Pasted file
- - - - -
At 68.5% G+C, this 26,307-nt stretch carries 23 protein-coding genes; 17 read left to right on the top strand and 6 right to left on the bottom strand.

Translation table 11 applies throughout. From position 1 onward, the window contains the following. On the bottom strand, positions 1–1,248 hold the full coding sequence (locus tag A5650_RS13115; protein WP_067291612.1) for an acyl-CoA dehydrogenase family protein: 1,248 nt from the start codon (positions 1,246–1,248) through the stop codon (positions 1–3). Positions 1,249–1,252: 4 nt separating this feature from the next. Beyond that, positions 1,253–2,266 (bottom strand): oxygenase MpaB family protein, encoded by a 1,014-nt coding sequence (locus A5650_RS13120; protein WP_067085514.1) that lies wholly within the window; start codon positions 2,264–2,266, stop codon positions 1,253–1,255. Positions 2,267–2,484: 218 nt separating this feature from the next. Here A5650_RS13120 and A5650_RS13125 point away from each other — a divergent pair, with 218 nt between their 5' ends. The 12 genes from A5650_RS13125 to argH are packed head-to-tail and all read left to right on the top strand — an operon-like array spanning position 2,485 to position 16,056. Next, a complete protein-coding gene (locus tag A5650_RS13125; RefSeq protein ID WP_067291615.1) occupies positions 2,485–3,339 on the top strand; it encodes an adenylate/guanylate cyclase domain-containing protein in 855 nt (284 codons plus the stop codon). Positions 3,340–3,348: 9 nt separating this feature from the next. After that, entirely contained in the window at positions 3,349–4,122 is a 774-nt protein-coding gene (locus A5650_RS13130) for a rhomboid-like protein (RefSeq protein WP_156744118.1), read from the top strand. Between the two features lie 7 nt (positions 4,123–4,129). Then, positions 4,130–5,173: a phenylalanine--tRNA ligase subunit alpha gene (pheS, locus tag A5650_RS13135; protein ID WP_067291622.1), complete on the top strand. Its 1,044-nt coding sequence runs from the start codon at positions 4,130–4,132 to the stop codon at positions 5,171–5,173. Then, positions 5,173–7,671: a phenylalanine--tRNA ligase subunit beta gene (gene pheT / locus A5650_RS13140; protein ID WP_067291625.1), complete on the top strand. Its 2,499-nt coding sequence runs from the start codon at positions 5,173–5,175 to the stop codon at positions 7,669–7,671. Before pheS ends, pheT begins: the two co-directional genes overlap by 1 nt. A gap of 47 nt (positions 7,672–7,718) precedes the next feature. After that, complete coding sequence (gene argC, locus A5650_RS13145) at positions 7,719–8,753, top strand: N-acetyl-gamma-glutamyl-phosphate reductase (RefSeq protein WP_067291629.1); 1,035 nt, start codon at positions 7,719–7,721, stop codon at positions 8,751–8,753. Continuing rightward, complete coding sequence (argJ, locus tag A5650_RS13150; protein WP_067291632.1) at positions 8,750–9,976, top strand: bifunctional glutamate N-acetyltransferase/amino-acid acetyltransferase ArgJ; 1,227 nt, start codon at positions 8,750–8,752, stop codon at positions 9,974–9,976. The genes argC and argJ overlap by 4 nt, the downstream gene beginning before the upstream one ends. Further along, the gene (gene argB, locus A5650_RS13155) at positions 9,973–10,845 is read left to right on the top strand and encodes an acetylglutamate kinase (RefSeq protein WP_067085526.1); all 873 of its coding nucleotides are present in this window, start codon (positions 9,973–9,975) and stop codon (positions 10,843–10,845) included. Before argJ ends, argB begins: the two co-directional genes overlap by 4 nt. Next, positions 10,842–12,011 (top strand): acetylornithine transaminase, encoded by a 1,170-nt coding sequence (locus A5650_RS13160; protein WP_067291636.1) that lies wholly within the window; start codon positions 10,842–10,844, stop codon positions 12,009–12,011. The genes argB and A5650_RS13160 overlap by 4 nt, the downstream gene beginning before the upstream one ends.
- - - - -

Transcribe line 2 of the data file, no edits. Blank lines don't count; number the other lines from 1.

Translation table 11 applies throughout. From position 1 onward, the window contains the following. On the bottom strand, positions 1–1,248 hold the full coding sequence (locus tag A5650_RS13115; protein WP_067291612.1) for an acyl-CoA dehydrogenase family protein: 1,248 nt from the start codon (positions 1,246–1,248) through the stop codon (positions 1–3). Positions 1,249–1,252: 4 nt separating this feature from the next. Beyond that, positions 1,253–2,266 (bottom strand): oxygenase MpaB family protein, encoded by a 1,014-nt coding sequence (locus A5650_RS13120; protein WP_067085514.1) that lies wholly within the window; start codon positions 2,264–2,266, stop codon positions 1,253–1,255. Positions 2,267–2,484: 218 nt separating this feature from the next. Here A5650_RS13120 and A5650_RS13125 point away from each other — a divergent pair, with 218 nt between their 5' ends. The 12 genes from A5650_RS13125 to argH are packed head-to-tail and all read left to right on the top strand — an operon-like array spanning position 2,485 to position 16,056. Next, a complete protein-coding gene (locus tag A5650_RS13125; RefSeq protein ID WP_067291615.1) occupies positions 2,485–3,339 on the top strand; it encodes an adenylate/guanylate cyclase domain-containing protein in 855 nt (284 codons plus the stop codon). Positions 3,340–3,348: 9 nt separating this feature from the next. After that, entirely contained in the window at positions 3,349–4,122 is a 774-nt protein-coding gene (locus A5650_RS13130) for a rhomboid-like protein (RefSeq protein WP_156744118.1), read from the top strand. Between the two features lie 7 nt (positions 4,123–4,129). Then, positions 4,130–5,173: a phenylalanine--tRNA ligase subunit alpha gene (pheS, locus tag A5650_RS13135; protein ID WP_067291622.1), complete on the top strand. Its 1,044-nt coding sequence runs from the start codon at positions 4,130–4,132 to the stop codon at positions 5,171–5,173. Then, positions 5,173–7,671: a phenylalanine--tRNA ligase subunit beta gene (gene pheT / locus A5650_RS13140; protein ID WP_067291625.1), complete on the top strand. Its 2,499-nt coding sequence runs from the start codon at positions 5,173–5,175 to the stop codon at positions 7,669–7,671. Before pheS ends, pheT begins: the two co-directional genes overlap by 1 nt. A gap of 47 nt (positions 7,672–7,718) precedes the next feature. After that, complete coding sequence (gene argC, locus A5650_RS13145) at positions 7,719–8,753, top strand: N-acetyl-gamma-glutamyl-phosphate reductase (RefSeq protein WP_067291629.1); 1,035 nt, start codon at positions 7,719–7,721, stop codon at positions 8,751–8,753. Continuing rightward, complete coding sequence (argJ, locus tag A5650_RS13150; protein WP_067291632.1) at positions 8,750–9,976, top strand: bifunctional glutamate N-acetyltransferase/amino-acid acetyltransferase ArgJ; 1,227 nt, start codon at positions 8,750–8,752, stop codon at positions 9,974–9,976. The genes argC and argJ overlap by 4 nt, the downstream gene beginning before the upstream one ends. Further along, the gene (gene argB, locus A5650_RS13155) at positions 9,973–10,845 is read left to right on the top strand and encodes an acetylglutamate kinase (RefSeq protein WP_067085526.1); all 873 of its coding nucleotides are present in this window, start codon (positions 9,973–9,975) and stop codon (positions 10,843–10,845) included. Before argJ ends, argB begins: the two co-directional genes overlap by 4 nt. Next, positions 10,842–12,011 (top strand): acetylornithine transaminase, encoded by a 1,170-nt coding sequence (locus A5650_RS13160; protein WP_067291636.1) that lies wholly within the window; start codon positions 10,842–10,844, stop codon positions 12,009–12,011. The genes argB and A5650_RS13160 overlap by 4 nt, the downstream gene beginning before the upstream one ends.